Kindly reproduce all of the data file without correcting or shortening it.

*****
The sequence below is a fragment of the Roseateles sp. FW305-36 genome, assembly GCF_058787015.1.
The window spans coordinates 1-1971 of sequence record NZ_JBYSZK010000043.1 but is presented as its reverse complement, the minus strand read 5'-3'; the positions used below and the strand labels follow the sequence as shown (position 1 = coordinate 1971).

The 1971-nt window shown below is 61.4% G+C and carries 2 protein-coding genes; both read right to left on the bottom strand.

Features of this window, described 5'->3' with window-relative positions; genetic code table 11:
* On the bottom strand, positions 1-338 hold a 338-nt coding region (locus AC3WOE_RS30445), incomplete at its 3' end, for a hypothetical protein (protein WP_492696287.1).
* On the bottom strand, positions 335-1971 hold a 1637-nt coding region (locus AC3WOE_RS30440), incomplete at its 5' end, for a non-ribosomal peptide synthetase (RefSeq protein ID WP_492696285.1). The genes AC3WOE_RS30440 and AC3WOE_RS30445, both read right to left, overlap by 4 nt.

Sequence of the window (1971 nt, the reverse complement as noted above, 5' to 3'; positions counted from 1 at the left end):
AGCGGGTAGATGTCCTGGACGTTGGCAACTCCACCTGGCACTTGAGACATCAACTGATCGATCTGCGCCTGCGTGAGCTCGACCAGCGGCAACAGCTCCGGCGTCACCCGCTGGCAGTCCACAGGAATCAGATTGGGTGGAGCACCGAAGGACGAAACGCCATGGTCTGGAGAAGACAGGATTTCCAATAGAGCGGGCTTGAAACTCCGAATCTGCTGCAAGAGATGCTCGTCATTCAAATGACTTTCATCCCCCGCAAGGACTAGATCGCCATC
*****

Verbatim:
The sequence below is a fragment of the Roseateles sp. FW305-36 genome, assembly GCF_058787015.1.
The window spans coordinates 1-1971 of sequence record NZ_JBYSZK010000043.1 but is presented as its reverse complement, the minus strand read 5'-3'; the positions used below and the strand labels follow the sequence as shown (position 1 = coordinate 1971).

The 1971-nt window shown below is 61.4% G+C and carries 2 protein-coding genes; both read right to left on the bottom strand.

Features of this window, described 5'->3' with window-relative positions; genetic code table 11:
* On the bottom strand, positions 1-338 hold a 338-nt coding region (locus AC3WOE_RS30445), incomplete at its 3' end, for a hypothetical protein (protein WP_492696287.1).
* On the bottom strand, positions 335-1971 hold a 1637-nt coding region (locus AC3WOE_RS30440), incomplete at its 5' end, for a non-ribosomal peptide synthetase (RefSeq protein ID WP_492696285.1). The genes AC3WOE_RS30440 and AC3WOE_RS30445, both read right to left, overlap by 4 nt.

Sequence of the window (1971 nt, the reverse complement as noted above, 5' to 3'; positions counted from 1 at the left end):
AGCGGGTAGATGTCCTGGACGTTGGCAACTCCACCTGGCACTTGAGACATCAACTGATCGATCTGCGCCTGCGTGAGCTCGACCAGCGGCAACAGCTCCGGCGTCACCCGCTGGCAGTCCACAGGAATCAGATTGGGTGGAGCACCGAAGGACGAAACGCCATGGTCTGGAGAAGACAGGATTTCCAATAGAGCGGGCTTGAAACTCCGAATCTGCTGCAAGAGATGCTCGTCATTCAAATGACTTTCATCCCCCGCAAGGACTAGATCGCCATC